Indeed, we have transformed your name,
Into a crying prayer and flashing lightning.
Polish Poet Juliusz Slowacki
On a sunny spring morning, so typical of the
beautiful Esk Valley, I notice the rural mail delivery
van Just leaving our farm gate.
I rush downstairs and out towards the roadside letterbox.
I walk briskly down the 250 metrelong metalled driveway,
surrounded by young vineyards, admiring the neat,
straight rows and the luscious, green foliage on the
vines. I glance across the main highway, towards the
hills covered by young pines which are the nucleus of a
future forest. I pause and look backwards to survey the
attractive setting of our homestead, built among the
wellestablished pine plantation on the hills behind it. I
fully realise how fortunate we are to live in Eskdale, in
sunny Hawke's Bay. There is a letter from my cousin in
Poland among today's mail. I hurry home wondering what
news it contains? I cannot wait to open it.
Eagerly I tear open the envelope. Enclosed with the
letter is a newspaper cutting from the Cooperative
Workers' Weekly Review in Warsaw, with the poignant
headline, a fragment from the famous Polish poet Jullusz
Indeed, we have transformed your name,
Into a crying prayer and flashing lightning
Below this title, in smaller print, is another heading
... 'Our Correspondent from Kharkov reveals that over a
period of two and a half years collectors continued to
haunt Polish officers' mass graves'.
On arrival home I impatiently read on ... 'The puzzle of
Soviet war crimes committed over 51 years ago is finally
My father's and uncle's final resting place is now
established. I feel relieved, yet my heart fills with
sadness as I recall our family and my secure childhood
spent In prewar Poland. I was eight years old, my brother
only four, when World War II began, yet I remember our
father clearly. He was a tall, wellbuilt man, with
receding dark hair, light brown eyes and a small, neatly
trimmed mustache which adorned his round face. He was an
idealist, a doctor, who treated poor people freeofcharge
and frequently paid for their medical prescriptions.
Everyone in our area knew him for his humanitarian deeds.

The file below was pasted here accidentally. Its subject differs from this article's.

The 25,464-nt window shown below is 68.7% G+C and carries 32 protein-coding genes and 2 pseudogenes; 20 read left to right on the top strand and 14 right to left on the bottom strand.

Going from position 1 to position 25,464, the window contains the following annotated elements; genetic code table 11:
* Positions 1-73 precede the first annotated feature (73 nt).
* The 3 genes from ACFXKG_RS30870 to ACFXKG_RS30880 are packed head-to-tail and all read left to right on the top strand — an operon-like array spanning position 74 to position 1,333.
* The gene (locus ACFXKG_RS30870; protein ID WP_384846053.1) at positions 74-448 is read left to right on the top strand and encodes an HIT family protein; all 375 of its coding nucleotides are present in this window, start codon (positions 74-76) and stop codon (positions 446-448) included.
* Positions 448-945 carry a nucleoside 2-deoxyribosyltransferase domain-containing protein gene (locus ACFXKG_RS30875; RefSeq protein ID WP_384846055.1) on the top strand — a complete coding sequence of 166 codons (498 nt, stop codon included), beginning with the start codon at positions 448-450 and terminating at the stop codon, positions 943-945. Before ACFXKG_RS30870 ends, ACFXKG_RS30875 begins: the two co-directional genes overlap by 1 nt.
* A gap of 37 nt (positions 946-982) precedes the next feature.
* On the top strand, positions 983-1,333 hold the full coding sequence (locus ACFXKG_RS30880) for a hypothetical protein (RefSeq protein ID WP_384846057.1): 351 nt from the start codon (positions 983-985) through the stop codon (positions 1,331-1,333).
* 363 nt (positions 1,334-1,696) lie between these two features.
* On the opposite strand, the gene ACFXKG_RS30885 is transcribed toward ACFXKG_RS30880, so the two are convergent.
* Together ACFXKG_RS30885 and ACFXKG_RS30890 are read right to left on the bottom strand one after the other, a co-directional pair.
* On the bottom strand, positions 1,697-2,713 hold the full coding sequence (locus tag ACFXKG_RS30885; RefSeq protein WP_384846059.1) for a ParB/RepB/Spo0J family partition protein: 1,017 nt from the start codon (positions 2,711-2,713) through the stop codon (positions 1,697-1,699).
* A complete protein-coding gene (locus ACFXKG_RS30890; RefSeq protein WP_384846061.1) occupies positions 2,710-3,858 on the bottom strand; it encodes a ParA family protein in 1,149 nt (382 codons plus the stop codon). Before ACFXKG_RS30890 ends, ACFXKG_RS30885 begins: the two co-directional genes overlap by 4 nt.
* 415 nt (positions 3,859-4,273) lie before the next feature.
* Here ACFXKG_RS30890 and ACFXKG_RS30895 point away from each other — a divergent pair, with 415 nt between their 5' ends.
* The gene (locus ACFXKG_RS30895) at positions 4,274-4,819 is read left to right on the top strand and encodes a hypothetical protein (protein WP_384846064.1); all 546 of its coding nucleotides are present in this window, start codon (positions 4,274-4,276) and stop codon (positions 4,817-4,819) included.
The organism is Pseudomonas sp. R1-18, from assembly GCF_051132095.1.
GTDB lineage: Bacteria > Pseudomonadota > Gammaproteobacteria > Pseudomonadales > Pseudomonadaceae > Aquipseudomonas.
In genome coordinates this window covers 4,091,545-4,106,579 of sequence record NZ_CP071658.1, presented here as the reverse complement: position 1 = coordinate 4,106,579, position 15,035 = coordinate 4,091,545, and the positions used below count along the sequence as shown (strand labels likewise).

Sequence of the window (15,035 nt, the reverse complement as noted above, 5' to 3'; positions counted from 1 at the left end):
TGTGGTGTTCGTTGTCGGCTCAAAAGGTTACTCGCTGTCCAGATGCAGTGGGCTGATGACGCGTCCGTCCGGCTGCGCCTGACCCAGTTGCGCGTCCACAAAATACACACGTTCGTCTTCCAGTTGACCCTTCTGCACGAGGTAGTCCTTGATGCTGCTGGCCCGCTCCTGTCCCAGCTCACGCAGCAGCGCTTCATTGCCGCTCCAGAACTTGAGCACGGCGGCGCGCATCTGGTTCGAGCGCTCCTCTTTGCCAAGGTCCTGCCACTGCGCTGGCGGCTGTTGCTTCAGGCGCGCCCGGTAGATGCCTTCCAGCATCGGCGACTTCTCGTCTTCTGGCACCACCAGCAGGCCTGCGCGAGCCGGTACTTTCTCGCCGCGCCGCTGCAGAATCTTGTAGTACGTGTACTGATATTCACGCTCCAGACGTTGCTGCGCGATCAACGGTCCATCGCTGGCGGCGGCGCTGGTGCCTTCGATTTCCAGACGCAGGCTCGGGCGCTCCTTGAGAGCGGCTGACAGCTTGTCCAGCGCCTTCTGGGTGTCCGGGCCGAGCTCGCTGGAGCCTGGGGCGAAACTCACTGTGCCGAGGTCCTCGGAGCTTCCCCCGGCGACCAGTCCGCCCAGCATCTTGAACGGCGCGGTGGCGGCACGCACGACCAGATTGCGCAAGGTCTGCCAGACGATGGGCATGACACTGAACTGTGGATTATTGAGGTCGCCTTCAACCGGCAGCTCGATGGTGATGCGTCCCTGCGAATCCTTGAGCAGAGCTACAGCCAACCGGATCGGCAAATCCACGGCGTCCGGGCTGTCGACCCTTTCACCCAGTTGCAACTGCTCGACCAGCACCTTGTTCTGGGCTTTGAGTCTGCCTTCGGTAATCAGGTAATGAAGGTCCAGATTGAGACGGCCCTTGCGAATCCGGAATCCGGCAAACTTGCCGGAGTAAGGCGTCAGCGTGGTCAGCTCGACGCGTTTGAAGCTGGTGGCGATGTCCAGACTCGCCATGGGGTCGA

I still recall vividly his sad eyes filled with tears as
he bade us farewell in August 1939. He was conscripted
into the Polish army to defend his country when war
seemed Inevitable. Perhaps he had a premonition that he
would never see us again, but we were then too young to
sense the imminent tragic events about to unfold.
War erupted suddenly on 1st September 1939, like thunder
and lightning in a stormy night. It shattered our family.
Poland and much of Europe were devastated as the
horrendous war spread to the world beyond. The great
human holocaust with planned human mass exterminations,
forced family resettlement, imprisonments, exile and
unimaginable destruction had changed the face of the
earth and our lives forever.
My inner turmoil, fueled by these memories, gradually
subsides. I recall the news of the capture and internment
of 15,000 Polish officers in the three prisoners-of-war
camps In the USSR, of Starobielsk, Kozielsk, and
Ostashkov in the Ukraine. I can clearly remember our
father's monthly postcards from the Starobielsk camp. His
last card, written In March 1940, I still possess and
I read on
In 1989 Ukrainian teenagers discovered human skeletal
remains north of the city of Charkov in Piatichatki, one
of the local forest park reserves. Over a period of two
and a half years these boys continued to exhume,
undetected, the human skeletons in that forest, in search
of gold and platinum capped teeth, gold wedding rings,
gold chains with crosses or medallions found on most
victims. Metal buttons, officers' decorations and the
Polish Eagle emblem worn on their hats also interested
these young Ukrainian boys.
In 1991, with the rapidly changing political scene in the
USSR, preceded by glasnost, perestroika and finally the
fall of Communism and the ultimate disintegration of the